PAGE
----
The Digital News Report 2022 released this week by the Reuters Institute for the Study of Journalism at Oxford University shows that interest and trust in the news is declining almost everywhere. Interest has fallen from 63 percent in 2017 to 51 percent in 2022, and just over four out of every 10 people trust most of the news most of the time. Nearly 38 percent of the news consumers are also selectively avoiding news, especially about politics and the Covid pandemic, up from 29 percent in 2017.
In India, among English-speaking online news consumers, overall trust in the news has marginally improved over the past year but, at 41 percent, it’s still just shy of the global average.
To discuss the report’s findings and what they mean for the news industry, Newslaundry and the Reuters Institute organised a panel discussion with Rasmus Kleis Nielsen of the Reuters Institute, Ritu Kapur of the Quint, Meena Kotwal of the Mooknayak, Pooja Pande of Khabar Lahariya, and Ritika Chopra of the Indian Express. The discussion was moderated by Manisha Pande, executive editor of Newslaundry.
After Nielsen presented the key conclusions of the report and its takeaways for the Indian market, the panel discussed the various themes covered by the study such as trust, political and business influence on the media and lack of representation in mainstream Indian newsrooms.
The report notes that most of the prominent journalists in the United States and the United Kingdom are white males. In this context, Kotwal pointed out that a similar study on caste representation in India would lead to “dangerous” results. “Indian newsrooms are dominated by the Savarnas,” she said, referring to the historically privileged upper caste Hindus. “There is close to no representation for marginalised castes in any editorial positions or in digital journalism”.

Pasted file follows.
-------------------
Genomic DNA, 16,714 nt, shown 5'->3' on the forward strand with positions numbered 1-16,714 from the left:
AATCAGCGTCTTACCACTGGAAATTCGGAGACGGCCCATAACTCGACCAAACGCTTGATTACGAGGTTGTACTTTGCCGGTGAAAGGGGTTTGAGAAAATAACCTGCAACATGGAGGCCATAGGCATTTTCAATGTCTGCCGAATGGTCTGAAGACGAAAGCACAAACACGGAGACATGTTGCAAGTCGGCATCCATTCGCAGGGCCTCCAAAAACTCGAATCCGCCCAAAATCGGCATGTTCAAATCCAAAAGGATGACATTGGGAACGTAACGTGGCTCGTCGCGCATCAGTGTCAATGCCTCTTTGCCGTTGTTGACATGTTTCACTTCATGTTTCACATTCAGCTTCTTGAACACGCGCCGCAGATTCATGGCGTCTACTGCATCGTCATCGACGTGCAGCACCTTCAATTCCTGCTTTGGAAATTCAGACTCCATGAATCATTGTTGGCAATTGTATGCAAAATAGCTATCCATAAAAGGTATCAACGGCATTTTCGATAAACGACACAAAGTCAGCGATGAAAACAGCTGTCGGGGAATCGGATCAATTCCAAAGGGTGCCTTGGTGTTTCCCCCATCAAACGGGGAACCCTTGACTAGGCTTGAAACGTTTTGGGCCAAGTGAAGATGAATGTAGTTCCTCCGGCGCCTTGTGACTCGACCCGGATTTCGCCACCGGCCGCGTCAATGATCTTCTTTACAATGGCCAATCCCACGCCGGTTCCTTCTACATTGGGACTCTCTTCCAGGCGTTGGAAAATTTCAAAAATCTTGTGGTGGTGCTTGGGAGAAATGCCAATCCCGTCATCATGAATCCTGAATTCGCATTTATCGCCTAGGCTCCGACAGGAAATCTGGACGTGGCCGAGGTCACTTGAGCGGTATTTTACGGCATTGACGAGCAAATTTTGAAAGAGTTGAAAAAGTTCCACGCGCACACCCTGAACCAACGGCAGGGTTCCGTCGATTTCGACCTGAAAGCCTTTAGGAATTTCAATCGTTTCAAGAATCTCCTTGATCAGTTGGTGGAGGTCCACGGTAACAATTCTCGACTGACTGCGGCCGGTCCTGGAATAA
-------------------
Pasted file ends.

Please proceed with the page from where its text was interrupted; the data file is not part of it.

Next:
In the context of the report’s finding that online media are a source of news for some 84 percent of Indian consumers, the panellists discussed news consumption via video in particular. “We largely do ground reports, not so much of opinion,” said Kapur, adding that the reception for video content has been positive, evidently because it offers “deeper engagement and informed commenting.”
Another format that audiences have responded to, Chopra pointed out, is where news is contextualised and presented with reference to the reader. “As opposed to just telling people what's happening, try and put that in context. Why it is happening and what it could mean for the reader,” she said.
The session concluded with a discussion on trust in the news and opacity in media and media ownership. The need for frameworks that require transparent disclosure of information about editorial decisions was strongly felt.